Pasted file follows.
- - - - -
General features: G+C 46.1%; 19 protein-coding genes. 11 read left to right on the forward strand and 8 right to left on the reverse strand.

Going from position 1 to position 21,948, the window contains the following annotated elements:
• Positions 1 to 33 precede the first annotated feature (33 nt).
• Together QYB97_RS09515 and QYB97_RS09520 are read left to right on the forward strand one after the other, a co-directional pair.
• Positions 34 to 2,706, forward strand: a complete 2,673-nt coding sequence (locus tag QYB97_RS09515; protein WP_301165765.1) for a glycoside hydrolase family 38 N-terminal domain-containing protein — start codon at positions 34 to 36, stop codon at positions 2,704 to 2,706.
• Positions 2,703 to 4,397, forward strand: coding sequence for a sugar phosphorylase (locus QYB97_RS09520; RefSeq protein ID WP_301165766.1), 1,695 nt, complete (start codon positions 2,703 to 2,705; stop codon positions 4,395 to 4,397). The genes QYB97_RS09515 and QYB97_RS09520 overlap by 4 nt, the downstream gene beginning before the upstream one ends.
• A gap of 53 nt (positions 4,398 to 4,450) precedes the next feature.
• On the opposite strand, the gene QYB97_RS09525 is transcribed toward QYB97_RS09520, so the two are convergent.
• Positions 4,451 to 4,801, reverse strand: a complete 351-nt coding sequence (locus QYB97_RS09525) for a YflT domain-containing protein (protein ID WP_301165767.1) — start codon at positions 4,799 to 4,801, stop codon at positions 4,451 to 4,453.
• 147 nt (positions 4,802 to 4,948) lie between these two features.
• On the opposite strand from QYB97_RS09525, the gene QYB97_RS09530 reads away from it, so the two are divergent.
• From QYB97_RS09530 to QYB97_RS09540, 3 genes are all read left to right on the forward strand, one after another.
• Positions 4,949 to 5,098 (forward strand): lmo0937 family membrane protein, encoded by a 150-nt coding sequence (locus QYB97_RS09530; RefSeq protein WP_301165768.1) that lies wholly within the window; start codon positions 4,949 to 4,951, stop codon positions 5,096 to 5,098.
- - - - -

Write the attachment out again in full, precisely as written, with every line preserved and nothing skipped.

General features: G+C 46.1%; 19 protein-coding genes. 11 read left to right on the forward strand and 8 right to left on the reverse strand.

Going from position 1 to position 21,948, the window contains the following annotated elements:
• Positions 1 to 33 precede the first annotated feature (33 nt).
• Together QYB97_RS09515 and QYB97_RS09520 are read left to right on the forward strand one after the other, a co-directional pair.
• Positions 34 to 2,706, forward strand: a complete 2,673-nt coding sequence (locus tag QYB97_RS09515; protein WP_301165765.1) for a glycoside hydrolase family 38 N-terminal domain-containing protein — start codon at positions 34 to 36, stop codon at positions 2,704 to 2,706.
• Positions 2,703 to 4,397, forward strand: coding sequence for a sugar phosphorylase (locus QYB97_RS09520; RefSeq protein ID WP_301165766.1), 1,695 nt, complete (start codon positions 2,703 to 2,705; stop codon positions 4,395 to 4,397). The genes QYB97_RS09515 and QYB97_RS09520 overlap by 4 nt, the downstream gene beginning before the upstream one ends.
• A gap of 53 nt (positions 4,398 to 4,450) precedes the next feature.
• On the opposite strand, the gene QYB97_RS09525 is transcribed toward QYB97_RS09520, so the two are convergent.
• Positions 4,451 to 4,801, reverse strand: a complete 351-nt coding sequence (locus QYB97_RS09525) for a YflT domain-containing protein (protein ID WP_301165767.1) — start codon at positions 4,799 to 4,801, stop codon at positions 4,451 to 4,453.
• 147 nt (positions 4,802 to 4,948) lie between these two features.
• On the opposite strand from QYB97_RS09525, the gene QYB97_RS09530 reads away from it, so the two are divergent.
• From QYB97_RS09530 to QYB97_RS09540, 3 genes are all read left to right on the forward strand, one after another.
• Positions 4,949 to 5,098 (forward strand): lmo0937 family membrane protein, encoded by a 150-nt coding sequence (locus QYB97_RS09530; RefSeq protein WP_301165768.1) that lies wholly within the window; start codon positions 4,949 to 4,951, stop codon positions 5,096 to 5,098.